This article is was originally written in 2015 for the now defunct GamerTime UK website.
Brief history lesson: SteamWorld Dig was a 2D platformer that saw players digging deep into subterranean caverns. It was a joy to play and stands out as my favourite underground game – I’m sorry Spelunky. Jumping back to the present and we have SteamWorld Heist. Although it’s set in the same universe as its pickaxe wielding predecessor, instead of collecting ore and going caving, you are in space taking part in turn-based 2D squad combat. Welcome to Steampunk Space Western.
SteamWorld Heist takes the grand strategy of the likes of XCOM and it’s ilk, does away with the percentage variables and instead adds tricks shots. What you end up with is a hilarious, yet skilful strategy game. If you point your gun in a given direction a bullet (or bullets) are going to fly from that gun and continue in the direction until they collide with something. If you leave your team out of cover, flanked or within grenade lobbing distance then prepare for some pain. This game is welcoming, simple and great fun, but can have a mean streak. And that is why it’s bloody excellent.
Whenever a shot is fired if there is a wall, ceiling or floor in its trajectory then it will bounce. This can result in amazing trick shots where the bullet ricochets off of several walls before landing a perfect headshot. However, it can just as easily miss the mark and just ping across the map. While some guns have handy laser sights the real skill in SteamWorld Heist comes in weighing up taking that risky shot or not. SteamWorld Heist perfectly combines both skill and strategy into each level. Plus it manages to extract the same amazing joy of performing trick shots in pool or snooker and putting them into a strategy game. That alone is worthy of applause.
Captain Piper Faraday and her crew are all well crafted, funny and different characters. Rather than having an infinite supply of blank slates, SteamWorld Heist gradually releases a cast of characters to you. This flip in how units are treated makes you care infinitely more about them, even if perma-death (they die forever if they get killed on a level) is not a thing in this game. You still don’t want your southern bounty hunter to get beat up even though you know she’ll just get put back together again at the end of the level.
The game is amazing and you should definitely play it right now if you have a 3DS, and be hungry in anticipation for its release on other devices if you do not (editor’s note: since this review was written, it’s released on almost everything). And that brings me finally to hats and songs. These two components alone make SteamWorld Heist one of the best games on the 3DS. Firstly hats. As you are fighting enemies across the galaxy you will notice that they all have hats that you can shoot off. If you manage to do this and then pick up said hat then it’s yours to keep, forever. And there are a lot of them. However, what this does is allow you to create your own difficulty setting. Do you risk getting this new hat and potentially get shot to pieces or do you play it safe, but be hat-less. Personally, I have spent many hours just collecting all the hilarious and wonderful hats like some mad department store manager who’s worried about his stock.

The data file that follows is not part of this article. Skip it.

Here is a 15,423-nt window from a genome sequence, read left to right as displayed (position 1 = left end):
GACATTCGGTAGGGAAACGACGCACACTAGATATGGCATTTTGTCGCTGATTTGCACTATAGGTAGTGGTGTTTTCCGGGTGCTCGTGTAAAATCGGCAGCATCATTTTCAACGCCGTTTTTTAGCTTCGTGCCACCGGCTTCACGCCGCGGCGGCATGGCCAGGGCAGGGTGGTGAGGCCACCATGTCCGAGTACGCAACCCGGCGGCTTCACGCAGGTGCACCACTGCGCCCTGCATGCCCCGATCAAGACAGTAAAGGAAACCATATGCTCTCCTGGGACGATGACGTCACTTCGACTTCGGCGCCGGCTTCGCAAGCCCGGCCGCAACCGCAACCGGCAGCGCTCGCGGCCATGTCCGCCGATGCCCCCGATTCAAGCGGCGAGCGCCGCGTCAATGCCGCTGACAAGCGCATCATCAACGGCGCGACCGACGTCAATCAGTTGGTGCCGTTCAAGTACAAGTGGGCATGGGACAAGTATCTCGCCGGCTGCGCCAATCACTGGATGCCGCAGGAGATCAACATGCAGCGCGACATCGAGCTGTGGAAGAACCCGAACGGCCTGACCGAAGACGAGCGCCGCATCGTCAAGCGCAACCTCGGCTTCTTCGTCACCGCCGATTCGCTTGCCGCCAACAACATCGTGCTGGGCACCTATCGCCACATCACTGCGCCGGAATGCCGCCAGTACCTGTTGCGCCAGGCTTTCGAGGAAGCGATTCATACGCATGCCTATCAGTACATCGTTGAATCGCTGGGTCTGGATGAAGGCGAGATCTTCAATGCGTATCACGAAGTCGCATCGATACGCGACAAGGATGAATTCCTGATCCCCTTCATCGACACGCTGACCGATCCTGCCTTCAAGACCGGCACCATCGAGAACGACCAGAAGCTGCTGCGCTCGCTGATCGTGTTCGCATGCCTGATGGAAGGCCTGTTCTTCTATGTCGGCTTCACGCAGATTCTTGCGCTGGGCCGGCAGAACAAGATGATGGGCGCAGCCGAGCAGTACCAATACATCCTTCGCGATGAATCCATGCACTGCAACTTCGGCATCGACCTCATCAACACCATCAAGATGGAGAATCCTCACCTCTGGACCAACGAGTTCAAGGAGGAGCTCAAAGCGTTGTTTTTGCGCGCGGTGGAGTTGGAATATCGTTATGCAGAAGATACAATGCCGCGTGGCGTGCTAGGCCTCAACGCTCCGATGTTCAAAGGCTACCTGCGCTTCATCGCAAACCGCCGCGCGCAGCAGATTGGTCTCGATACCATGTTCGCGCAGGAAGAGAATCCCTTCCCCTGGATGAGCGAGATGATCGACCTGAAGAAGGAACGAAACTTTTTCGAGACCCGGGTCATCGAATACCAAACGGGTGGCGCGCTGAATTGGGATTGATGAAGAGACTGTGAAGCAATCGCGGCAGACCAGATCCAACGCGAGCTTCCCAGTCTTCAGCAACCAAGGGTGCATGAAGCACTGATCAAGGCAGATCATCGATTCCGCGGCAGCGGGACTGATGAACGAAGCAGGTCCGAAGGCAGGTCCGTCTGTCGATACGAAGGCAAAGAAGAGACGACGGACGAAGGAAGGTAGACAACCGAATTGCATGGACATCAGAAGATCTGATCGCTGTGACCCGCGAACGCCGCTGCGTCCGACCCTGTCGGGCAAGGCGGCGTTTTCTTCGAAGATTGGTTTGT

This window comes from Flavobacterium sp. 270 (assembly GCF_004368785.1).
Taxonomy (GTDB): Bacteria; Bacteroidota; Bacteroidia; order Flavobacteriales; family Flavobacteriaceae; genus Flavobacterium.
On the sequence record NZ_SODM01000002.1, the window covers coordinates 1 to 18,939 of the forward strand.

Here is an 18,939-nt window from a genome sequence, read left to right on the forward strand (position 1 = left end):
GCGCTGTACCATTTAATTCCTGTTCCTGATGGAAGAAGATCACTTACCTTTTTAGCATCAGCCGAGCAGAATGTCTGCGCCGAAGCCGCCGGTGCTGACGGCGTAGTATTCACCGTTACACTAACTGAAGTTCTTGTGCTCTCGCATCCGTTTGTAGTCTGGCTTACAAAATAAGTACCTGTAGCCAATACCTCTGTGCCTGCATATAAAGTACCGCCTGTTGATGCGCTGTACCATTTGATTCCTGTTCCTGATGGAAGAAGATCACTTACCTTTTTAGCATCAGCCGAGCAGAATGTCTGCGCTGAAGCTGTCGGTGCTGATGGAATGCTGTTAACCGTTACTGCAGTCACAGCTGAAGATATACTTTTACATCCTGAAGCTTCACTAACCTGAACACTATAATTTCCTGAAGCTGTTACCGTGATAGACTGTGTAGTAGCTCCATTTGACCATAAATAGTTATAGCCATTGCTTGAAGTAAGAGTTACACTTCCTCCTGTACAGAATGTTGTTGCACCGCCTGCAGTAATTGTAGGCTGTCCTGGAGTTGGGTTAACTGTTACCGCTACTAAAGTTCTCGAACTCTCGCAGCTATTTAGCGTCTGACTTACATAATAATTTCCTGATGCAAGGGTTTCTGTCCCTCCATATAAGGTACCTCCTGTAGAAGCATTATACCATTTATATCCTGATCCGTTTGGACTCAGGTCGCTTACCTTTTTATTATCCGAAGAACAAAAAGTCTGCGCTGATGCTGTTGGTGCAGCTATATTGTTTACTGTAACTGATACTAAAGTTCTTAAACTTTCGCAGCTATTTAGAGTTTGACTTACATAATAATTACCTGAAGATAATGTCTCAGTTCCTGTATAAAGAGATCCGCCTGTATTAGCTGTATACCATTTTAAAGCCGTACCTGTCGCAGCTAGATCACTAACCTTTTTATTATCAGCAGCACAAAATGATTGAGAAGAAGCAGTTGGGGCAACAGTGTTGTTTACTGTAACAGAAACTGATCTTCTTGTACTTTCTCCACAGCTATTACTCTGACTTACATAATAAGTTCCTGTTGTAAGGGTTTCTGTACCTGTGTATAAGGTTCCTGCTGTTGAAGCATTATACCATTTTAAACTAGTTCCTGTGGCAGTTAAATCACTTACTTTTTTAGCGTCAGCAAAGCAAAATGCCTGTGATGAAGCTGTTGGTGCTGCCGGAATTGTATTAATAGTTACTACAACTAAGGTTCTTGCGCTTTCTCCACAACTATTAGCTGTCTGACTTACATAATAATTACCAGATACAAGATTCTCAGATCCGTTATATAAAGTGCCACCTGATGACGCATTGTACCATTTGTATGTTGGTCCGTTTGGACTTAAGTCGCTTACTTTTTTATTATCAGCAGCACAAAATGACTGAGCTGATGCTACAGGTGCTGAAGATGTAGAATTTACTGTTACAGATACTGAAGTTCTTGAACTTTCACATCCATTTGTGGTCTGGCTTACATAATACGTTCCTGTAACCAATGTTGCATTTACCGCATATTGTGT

Now, songs. Video games have some amazing songs, but they also have some horrible ones. SteamWorld Heist’s songs are my favourite in any game ever. Ever! They suck you into the universe so completely and are so catchy that I found myself cranking the 3DS volume to full and just listening to some of the songs while washing the dishes. The music is good, but the lyrics and the songs are just stellar and I want that soundtrack.
And that is SteamWorld Heist, a wonderful game all about hats and bullet snooker. Buy it, it’s great.
Thanks for reading. If you want more turn-based strategy, check our my review of Warhammer 40,000: Sanctus Reach. Alternatively, check mine or Gav’s games of the generation.
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